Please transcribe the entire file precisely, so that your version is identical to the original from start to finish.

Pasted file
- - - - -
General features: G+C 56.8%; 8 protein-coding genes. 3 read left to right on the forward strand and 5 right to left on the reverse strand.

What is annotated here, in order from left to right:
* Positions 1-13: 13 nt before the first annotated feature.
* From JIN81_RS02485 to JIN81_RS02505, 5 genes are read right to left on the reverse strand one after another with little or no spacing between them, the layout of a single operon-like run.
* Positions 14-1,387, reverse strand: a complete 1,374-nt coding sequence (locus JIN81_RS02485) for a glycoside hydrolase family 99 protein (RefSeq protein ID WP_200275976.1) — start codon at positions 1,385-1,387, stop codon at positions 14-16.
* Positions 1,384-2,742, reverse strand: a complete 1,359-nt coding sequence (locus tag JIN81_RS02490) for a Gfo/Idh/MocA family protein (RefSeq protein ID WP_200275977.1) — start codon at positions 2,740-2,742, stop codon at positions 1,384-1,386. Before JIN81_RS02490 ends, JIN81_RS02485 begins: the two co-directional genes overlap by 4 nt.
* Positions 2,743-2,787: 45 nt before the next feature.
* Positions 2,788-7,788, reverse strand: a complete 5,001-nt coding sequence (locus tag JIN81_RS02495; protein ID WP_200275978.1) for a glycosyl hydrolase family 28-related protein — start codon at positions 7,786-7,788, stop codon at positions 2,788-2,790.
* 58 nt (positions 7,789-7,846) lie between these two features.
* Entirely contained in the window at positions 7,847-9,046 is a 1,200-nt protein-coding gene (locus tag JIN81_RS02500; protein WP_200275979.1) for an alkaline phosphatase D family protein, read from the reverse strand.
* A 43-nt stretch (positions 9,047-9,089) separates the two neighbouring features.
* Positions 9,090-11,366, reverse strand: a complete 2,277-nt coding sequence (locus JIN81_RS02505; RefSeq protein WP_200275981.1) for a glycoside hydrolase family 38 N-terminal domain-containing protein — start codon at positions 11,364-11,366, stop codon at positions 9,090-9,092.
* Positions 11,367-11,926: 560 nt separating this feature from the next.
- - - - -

General features: G+C 56.8%; 8 protein-coding genes. 3 read left to right on the forward strand and 5 right to left on the reverse strand.

What is annotated here, in order from left to right:
* Positions 1-13: 13 nt before the first annotated feature.
* From JIN81_RS02485 to JIN81_RS02505, 5 genes are read right to left on the reverse strand one after another with little or no spacing between them, the layout of a single operon-like run.
* Positions 14-1,387, reverse strand: a complete 1,374-nt coding sequence (locus JIN81_RS02485) for a glycoside hydrolase family 99 protein (RefSeq protein ID WP_200275976.1) — start codon at positions 1,385-1,387, stop codon at positions 14-16.
* Positions 1,384-2,742, reverse strand: a complete 1,359-nt coding sequence (locus tag JIN81_RS02490) for a Gfo/Idh/MocA family protein (RefSeq protein ID WP_200275977.1) — start codon at positions 2,740-2,742, stop codon at positions 1,384-1,386. Before JIN81_RS02490 ends, JIN81_RS02485 begins: the two co-directional genes overlap by 4 nt.
* Positions 2,743-2,787: 45 nt before the next feature.
* Positions 2,788-7,788, reverse strand: a complete 5,001-nt coding sequence (locus tag JIN81_RS02495; protein ID WP_200275978.1) for a glycosyl hydrolase family 28-related protein — start codon at positions 7,786-7,788, stop codon at positions 2,788-2,790.
* 58 nt (positions 7,789-7,846) lie between these two features.
* Entirely contained in the window at positions 7,847-9,046 is a 1,200-nt protein-coding gene (locus tag JIN81_RS02500; protein WP_200275979.1) for an alkaline phosphatase D family protein, read from the reverse strand.
* A 43-nt stretch (positions 9,047-9,089) separates the two neighbouring features.
* Positions 9,090-11,366, reverse strand: a complete 2,277-nt coding sequence (locus JIN81_RS02505; RefSeq protein WP_200275981.1) for a glycoside hydrolase family 38 N-terminal domain-containing protein — start codon at positions 11,364-11,366, stop codon at positions 9,090-9,092.
* Positions 11,367-11,926: 560 nt separating this feature from the next.